Are you using a reliable EPOS system for your business?
If not, then it’s high time you do.
POS cash registers used to be perfect — until you start handling thousands of orders. Tracking your inventory eats up hours supposedly spent on other critical tasks, among others.
This is why traditional POS cash registers or tills are now extremely inefficient.
With EPOS software, though, you completely revolutionize your business. Read on to answer questions such as, “What is an EPOS System?” “What’s the difference between a POS and an EPOS?” etc.
EPOS System: Table of Contents
- What is an EPOS system (or software)?
- What’s the difference between a POS and an EPOS
- Types of EPOS systems
- Tips for successful EPOS Purchase
- Popular EPOS systems
- Frequently asked questions about EPOS systems
What is an EPOS system (or software)?
An electronic Point of Sale (EPOS) system is a combination of hardware and software that streamlines payment processing, tracking sales, and other related functions.
You can connect an EPOS system to your ecommerce website, and its online-to-offline integration seamlessly gives customers stock information, improving the shopping experience.
EPOS systems are essentially tills but are also the software that comes with your POS cash register. These help you monitor and understand your sales, inventory, and remaining stocks.
Some EPOS systems with advanced features even let you set shift schedules to manage your staff and can integrate with other software.
An EPOS system typically consists of software, hardware, and payment processing.
Most of the EPOS system’s functions are dictated by the software. Depending on your specific business needs, common EPOS software features you get can include:
- Order and purchase processing
- Stock control and monitoring
- Discounts and promotions
- Ecommerce website integrations
- Loyalty programs
You might also require additional or special functions to suit your business’ unique needs. This makes it crucial to find EPOS system suppliers offering scalable software and customized, best-fit solutions.
EPOS hardware component requirements can vary from business to business.
Generally, the core EPOS system hardware consists of a terminal screen, usually a touchscreen display for quick data entry, where you input customer orders and process payments.
Other EPOS hardware is linked through wireless connections or cables and may include:
1. Barcode scanner
This is an electronic scanner that reads barcodes and identifies product information within the EPOS system. The two types of barcode scanners are the handheld, which you hold directly to the barcode, and the multiline scanner that reads barcodes from various angles for quick scanning.
2. Receipt printer
This is usually a small printing device that creates customer transaction records for their purchase.
3. Point of Sale (POS) or credit card terminal
A device that interfaces with payment cards (credit, debit, etc.) to make electronic fund transfers.
4. Process Data Quickly (PDQ) terminal
A device used for accepting credit card payments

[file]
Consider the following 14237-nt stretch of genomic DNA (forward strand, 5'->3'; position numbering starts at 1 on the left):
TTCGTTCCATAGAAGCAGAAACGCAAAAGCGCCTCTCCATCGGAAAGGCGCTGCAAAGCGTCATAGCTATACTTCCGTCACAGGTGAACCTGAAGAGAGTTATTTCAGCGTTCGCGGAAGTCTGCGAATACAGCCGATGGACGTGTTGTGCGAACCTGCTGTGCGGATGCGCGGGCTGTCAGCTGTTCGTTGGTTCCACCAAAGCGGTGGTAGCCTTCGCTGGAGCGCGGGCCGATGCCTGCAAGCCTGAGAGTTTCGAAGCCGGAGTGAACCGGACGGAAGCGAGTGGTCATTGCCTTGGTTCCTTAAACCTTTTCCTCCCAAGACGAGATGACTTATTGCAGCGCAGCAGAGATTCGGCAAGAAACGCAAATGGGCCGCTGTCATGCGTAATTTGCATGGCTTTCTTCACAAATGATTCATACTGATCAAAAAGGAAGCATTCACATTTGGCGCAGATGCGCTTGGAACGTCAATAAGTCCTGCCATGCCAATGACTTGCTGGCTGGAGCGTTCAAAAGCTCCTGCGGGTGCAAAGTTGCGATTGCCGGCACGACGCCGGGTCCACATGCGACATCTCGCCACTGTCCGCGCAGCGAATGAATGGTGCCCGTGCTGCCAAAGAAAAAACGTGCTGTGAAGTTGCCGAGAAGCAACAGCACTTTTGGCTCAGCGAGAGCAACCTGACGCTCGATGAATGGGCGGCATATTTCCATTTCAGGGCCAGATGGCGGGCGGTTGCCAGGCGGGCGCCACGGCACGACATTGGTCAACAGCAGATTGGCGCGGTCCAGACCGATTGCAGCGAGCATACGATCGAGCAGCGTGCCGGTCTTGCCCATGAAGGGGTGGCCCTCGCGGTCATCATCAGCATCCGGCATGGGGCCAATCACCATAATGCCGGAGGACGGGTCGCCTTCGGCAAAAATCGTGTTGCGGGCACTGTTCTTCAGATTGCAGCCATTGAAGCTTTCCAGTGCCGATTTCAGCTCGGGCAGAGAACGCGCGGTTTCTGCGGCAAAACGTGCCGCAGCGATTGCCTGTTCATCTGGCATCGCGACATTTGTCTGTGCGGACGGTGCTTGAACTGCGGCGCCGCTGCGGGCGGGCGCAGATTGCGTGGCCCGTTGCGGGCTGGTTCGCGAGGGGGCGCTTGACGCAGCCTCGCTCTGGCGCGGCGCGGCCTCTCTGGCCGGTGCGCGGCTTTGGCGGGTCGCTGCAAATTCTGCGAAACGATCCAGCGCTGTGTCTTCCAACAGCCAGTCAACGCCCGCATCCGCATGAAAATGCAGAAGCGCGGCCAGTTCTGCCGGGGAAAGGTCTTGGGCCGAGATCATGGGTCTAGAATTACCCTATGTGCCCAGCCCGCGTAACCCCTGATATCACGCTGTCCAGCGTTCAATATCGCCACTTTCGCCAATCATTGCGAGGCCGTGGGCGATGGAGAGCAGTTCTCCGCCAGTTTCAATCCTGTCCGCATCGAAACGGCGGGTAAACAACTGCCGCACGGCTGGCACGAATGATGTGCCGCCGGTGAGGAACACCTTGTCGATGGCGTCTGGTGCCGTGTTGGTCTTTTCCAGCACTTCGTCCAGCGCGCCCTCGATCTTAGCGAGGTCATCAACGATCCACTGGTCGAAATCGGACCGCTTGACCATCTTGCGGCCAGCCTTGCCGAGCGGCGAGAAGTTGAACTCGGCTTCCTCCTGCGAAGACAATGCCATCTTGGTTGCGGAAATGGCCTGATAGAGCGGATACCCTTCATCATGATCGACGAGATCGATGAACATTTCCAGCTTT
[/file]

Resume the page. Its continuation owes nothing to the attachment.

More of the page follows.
5. Cash drawer
A metal drawer you can lock to secure your cash. EPOS systems regulate who can open cash drawers on specific instances, minimizing theft.
6. Pole display or customer display
A standing device that shows prices and advertising details to customers at the POS.
7. iPad or tablet EPOS
A movable piece of hardware used instead of or alongside the traditional POS in streamlining business activities. This is best for small retail shops with limited space or enterprises needing greater mobility (e.g., quick-service restaurants, mobile vendors, etc.)
Payment processing is a contract between your business and a bank to move money from your customers’ accounts to yours for a fee.
What’s the difference between a POS and an EPOS?
The primary difference between a traditional and an electronic POS lies in the software connecting the hardware to the payment processing unit and their implications to your business.
Traditional POS requires manual operations and slow financial reconciliation and cannot support quick debit for business transactions.
On the other hand, EPOS works as a unified ecosystem that can automate several practical business activities.
Its linked systems depend on the main server to share information and EPOS software to run and review transactions.
EPOS links up with the inventory (through the server) and purchased products (though barcode reading). Because of that, EPOS can instantly obtain the prices of millions of referred items and update inventories.
The linked devices in the EPOS also function to connect physical payment terminals with real-time networked card processing.
Additionally, businesses using an EPOS collection can brand their systems with their company colors and adjust the appearance and functionalities to their needs.
Types of EPOS systems
Following are the different EPOS types and business use cases:
This system suits these businesses: the supermarket, grocery stores, pharmacies, flower shops, general and hardware stores, and others.
The fashion EPOS software is best for boutiques selling apparel, jewelry, and footwear; suit shops, fabric stores, and more.
Beauty Salon EPOS system
Beauty EPOS users often include hair and beauty salons, gym and workout centers, spas and massage parlors, tanning lounges, treatment rooms, hospices, and all other salon kinds.
Service EPOS System
Businesses frequently using this EPOS type are launderettes, key-cutting booths, watch, shoe, and any other repair shops, garage jewelers, and transport and distribution centers, among others.
Hospitality EPOS System
The hospitality EPOS is most useful for standalone hospitality enterprises and multi-international franchises and chains, such as cafes and restaurants, inns and hotels, fast food centers, pubs and bars, and many more.
Tips for successful EPOS Purchase
Here are six essential EPOS purchase tips for your business:
1. Examine your unique business requirements.
Ask yourself: Which departments in my store should I focus on the most? Which processes need the greatest amount of improvement?
Consider also those sections and processes that, although you’ve already established, still run inefficiently, leading to misguided decisions and wasted resources.
Examine these business aspects, for instance:
- Integrated mail order and ecommerce schemes
- Online ordering for in-store pick-ups
- Delivery tracking and other options
- Hardware preferences
- Business size and stock diversity and range
- ID prompts and age authentication
- Member loyalty and promotions programs
- Mobile POS
- Synchronous class and appointment calendars
- Performance analysis and reporting capacities
- Preferred hardware tools
- Third-party app integrations
2. Check your business transactions and activities.
Study how you should process your transactions. For instance, will you need touch screens or barcode scanners?
Depending on your EPOS supplier, you can select your payment processor or integrate with one that your EPOS provider endorses.